Table 1

Mean RTs for all combinations of target location repetition and target shape/response repetition in Experiments 1a, 1b, and 2 when retinotopic, spatiotopic, and object-centered reference frames are confounded (i.e., array stay/fixation stay condition)

 

Experiment 1a

Experiment 1b

Experiment 2

Response Repetition

T. Loc. Rep. RT (ms)

T. Loc. Switch RT (ms)

Spatial Priming (ms)

T. Loc. Rep. RT (ms)

T. Loc. Switch RT (ms)

Spatial Priming (ms)

T. Loc. Rep. RT (ms)

T. Loc. Switch RT (ms)

Spatial Priming (ms)

Same

583

644

61

588

632

44

565

620

55

Different

620

635

15

640

642

2

606

625

19

Note. T. Loc. Rep. RT = Target Location Repetition Response Time; T. Loc. Switch RT = Target Location Switch Response Time

Experiment 1a

There was an effect of target location repetition, F(1, 14) = 58.40, p < .01, ηp2 = 0.8066, but not of target shape/response repetition, F(1, 14) = 4.156, p = .0608, ηp2 = 0.2289. Responding was faster (601 ms) when the target location repeated than when it changed (640 ms). The main effect of target location repetition was qualified by the interaction, F(1, 14) = 26.06, p < .01, ηp2 = 0.6505. There was spatial positive priming regardless of whether the response repeated, though this priming effect was much larger when the response repeated (61 ms) instead of switched (16 ms).

Experiment 1b

There were effects of target location repetition, F(1, 15) = 27.33, p < .01, ηp2 = 0.6457, and target shape/response repetition, F(1, 15) = 18.96, p < .01, ηp2 = 0.5583. Responding was faster when the target location repeated (609 ms) than when it changed (641 ms). Responding was also faster when the shape/response repeated (614 ms) than when it changed (637 ms). The effects were qualified by the interaction, F(1, 15) = 11.54, p < .01, ηp2 = 0.4348. There was little evidence of spatial positive priming when the target shape/response switched (2 ms), whereas there was spatial positive priming when the target shape/response repeated (44 ms).

Experiment 2

There was an effect of target location repetition, F(1, 21) = 22.61, p < .01, ηp2 = 0.5184, and target shape/response repetition, F(1, 21) = 6.40, p = .0195, ηp2 = 0.2144. Responding was faster when the target location repeated (585 ms) than when it changed (622 ms). Responding was also faster when the shape/response repeated (592 ms) than when it switched (615 ms). The effects were qualified by the interaction, F(1, 21) = 7.888, p = .011, ηp2 = 0.2730. There was spatial positive priming regardless of whether the response repeated, and this effect was larger when the target shape/response repeated (55 ms) instead of switched (19 ms).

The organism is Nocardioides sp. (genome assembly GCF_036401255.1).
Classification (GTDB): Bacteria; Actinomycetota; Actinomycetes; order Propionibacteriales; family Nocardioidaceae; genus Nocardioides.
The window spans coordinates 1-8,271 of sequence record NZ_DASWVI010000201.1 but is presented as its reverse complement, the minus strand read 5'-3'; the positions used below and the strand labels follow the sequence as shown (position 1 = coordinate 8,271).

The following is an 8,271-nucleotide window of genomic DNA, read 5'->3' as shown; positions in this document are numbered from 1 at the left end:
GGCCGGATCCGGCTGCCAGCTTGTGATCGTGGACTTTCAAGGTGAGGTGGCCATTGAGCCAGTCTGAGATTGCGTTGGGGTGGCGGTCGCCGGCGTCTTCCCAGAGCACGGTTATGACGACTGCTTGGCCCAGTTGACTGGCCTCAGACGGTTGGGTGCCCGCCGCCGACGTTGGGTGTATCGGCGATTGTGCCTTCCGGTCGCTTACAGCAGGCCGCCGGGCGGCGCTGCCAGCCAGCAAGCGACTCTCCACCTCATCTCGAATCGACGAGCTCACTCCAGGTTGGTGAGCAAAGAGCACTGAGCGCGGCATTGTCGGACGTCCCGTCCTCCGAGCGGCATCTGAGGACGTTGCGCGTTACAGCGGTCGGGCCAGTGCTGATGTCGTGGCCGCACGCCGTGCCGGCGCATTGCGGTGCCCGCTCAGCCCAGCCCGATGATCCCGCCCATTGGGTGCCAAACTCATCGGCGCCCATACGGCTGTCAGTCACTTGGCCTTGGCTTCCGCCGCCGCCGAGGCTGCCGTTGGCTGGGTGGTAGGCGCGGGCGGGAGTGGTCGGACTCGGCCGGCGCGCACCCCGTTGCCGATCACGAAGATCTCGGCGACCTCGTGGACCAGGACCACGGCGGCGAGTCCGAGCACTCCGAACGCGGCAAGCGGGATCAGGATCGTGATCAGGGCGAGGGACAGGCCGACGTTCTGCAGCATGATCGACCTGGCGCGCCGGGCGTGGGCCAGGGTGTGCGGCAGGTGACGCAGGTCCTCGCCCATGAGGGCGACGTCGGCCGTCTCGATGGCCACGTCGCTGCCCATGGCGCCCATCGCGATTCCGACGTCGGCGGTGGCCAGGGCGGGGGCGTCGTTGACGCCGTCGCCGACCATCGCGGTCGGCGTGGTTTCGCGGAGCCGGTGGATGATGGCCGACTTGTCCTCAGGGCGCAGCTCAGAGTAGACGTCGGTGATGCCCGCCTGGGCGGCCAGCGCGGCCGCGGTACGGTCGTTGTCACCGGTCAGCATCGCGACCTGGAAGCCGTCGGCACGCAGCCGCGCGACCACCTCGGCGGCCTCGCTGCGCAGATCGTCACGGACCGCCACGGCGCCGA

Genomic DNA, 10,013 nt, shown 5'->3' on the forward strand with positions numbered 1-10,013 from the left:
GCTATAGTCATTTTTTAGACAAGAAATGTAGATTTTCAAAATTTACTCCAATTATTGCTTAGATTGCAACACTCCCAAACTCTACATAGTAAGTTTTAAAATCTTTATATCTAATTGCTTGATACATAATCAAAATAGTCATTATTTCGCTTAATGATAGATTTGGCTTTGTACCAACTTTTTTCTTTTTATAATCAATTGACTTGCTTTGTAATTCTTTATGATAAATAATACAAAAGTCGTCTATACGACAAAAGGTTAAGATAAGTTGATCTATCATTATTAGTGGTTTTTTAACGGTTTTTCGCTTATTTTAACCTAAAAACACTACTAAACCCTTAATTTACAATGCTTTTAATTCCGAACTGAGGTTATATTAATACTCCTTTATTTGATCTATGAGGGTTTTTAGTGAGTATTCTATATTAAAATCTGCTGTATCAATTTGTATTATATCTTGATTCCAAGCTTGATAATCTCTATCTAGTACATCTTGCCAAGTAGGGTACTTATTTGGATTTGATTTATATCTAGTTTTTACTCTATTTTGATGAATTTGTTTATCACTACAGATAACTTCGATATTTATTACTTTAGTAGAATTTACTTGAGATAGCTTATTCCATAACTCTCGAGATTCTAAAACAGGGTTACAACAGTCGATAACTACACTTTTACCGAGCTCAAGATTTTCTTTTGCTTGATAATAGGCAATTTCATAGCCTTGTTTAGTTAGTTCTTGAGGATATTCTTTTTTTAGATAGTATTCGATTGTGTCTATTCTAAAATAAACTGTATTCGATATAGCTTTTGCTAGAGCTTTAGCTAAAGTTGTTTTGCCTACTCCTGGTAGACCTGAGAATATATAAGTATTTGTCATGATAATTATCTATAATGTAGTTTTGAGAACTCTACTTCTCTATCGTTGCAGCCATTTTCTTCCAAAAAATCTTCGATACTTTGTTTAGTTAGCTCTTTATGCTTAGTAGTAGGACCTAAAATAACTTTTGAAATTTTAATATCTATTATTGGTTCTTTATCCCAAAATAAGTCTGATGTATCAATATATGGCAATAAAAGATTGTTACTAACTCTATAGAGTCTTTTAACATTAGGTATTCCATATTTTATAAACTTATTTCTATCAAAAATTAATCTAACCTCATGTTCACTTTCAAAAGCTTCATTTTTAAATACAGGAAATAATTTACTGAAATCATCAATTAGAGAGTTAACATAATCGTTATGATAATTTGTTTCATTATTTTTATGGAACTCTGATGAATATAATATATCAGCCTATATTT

Array stay/fixation move conditions

The mean participant RTs (see Table 2) were analyzed with a 2 (target location repetition: same retinotopic, same spatiotopic/object-centered or different) × 2 (target shape/response repetition: same or different) repeated-measures analysis of variance (ANOVA).
Table 2

Mean RTs for all combinations of target location repetition and target shape/response repetition in Experiments 1a, 1b, and 2 when spatiotopic/object-centered and retinotopic reference frames are deconfounded (i.e., array stay/fixation move)

 

Experiment 1a

Experiment 1b

Experiment 2

Response. Repetition

T. Loc. Ret. Rep. RT (ms)

T. Loc. Spat/Obj.Rep. RT (ms)

T. Loc. Switch RT (ms)

Ret. Spatial Priming (ms)

Spat./Obj. Spatial Priming (ms)

T. Loc. Ret. Rep. RT (ms)

T. Loc. Spat./Obj. Rep. RT (ms)

T. Loc. Switch RT (ms)

Ret. Spatial Priming (ms)

Spat./Obj. Spatial Priming (ms)

T. Loc. Ret. Rep. RT (ms)

T. Loc. Spat./Obj.Rep RT (ms)

T. Loc. Switch RT (ms)

Ret. Spatial Priming (ms)

Spat./Obj. Spatial Priming (ms)

Same

622

596

635

13

39

625

610

645

20

35

609

579

614

5

35

Different

643

610

636

-6

26

652

630

651

-1

21

619

600

631

12

31

Note. T. Loc. Ret. Rep. RT = Target Location Retinotopic Repetition Response Time; T. Loc. Spat./Obj.Rep. RT = Target Location Spatiotopic/Object-centered Repetition Response Time; T. Loc. Switch RT = Target Location Switch Response Time; Ret. Spatial Priming = Retinotopic Spatial Priming; Spat./Obj. Spatial Priming = Spatiotopic/Object-centered spatial priming

Experiment 1a

There were effects of target location repetition, F(2, 28) = 13.87, p < .01, ηp2 = 0.4977, and target shape/response repetition, F(1, 14) = 5.904, p = 0.029, ηp2 = .2966. Responses were fastest when the spatiotopic/object-centered location repeated (603 ms), whereas RTs were roughly equal whenever either the retinotopic location repeated (633 ms) or the target location changed (635 ms). Responding was faster when the target shape/response repeated (618 ms) than when it switched (630 ms). There was no reliable interaction, F(2, 28) = 1.584, p = .223, ηp2 = 0.1017.

Experiment 1b

There was an effect of target location repetition, F(2, 30) = 13.65, p < .01, ηp2 = 0.4764, but not of target shape/response repetition, F(1, 15) = 1.69, p = .213, ηp2 = 0.2132. Responses were fastest when the spatiotopic/object-centered location of the target repeated (620 ms), next fastest when the retinotopic location of the target repeated (638 ms) and slowest when the target location changed (648 ms). There was again no reliable interaction, F(2, 30) = 0.821, p = .45, ηp2 = 0.05190.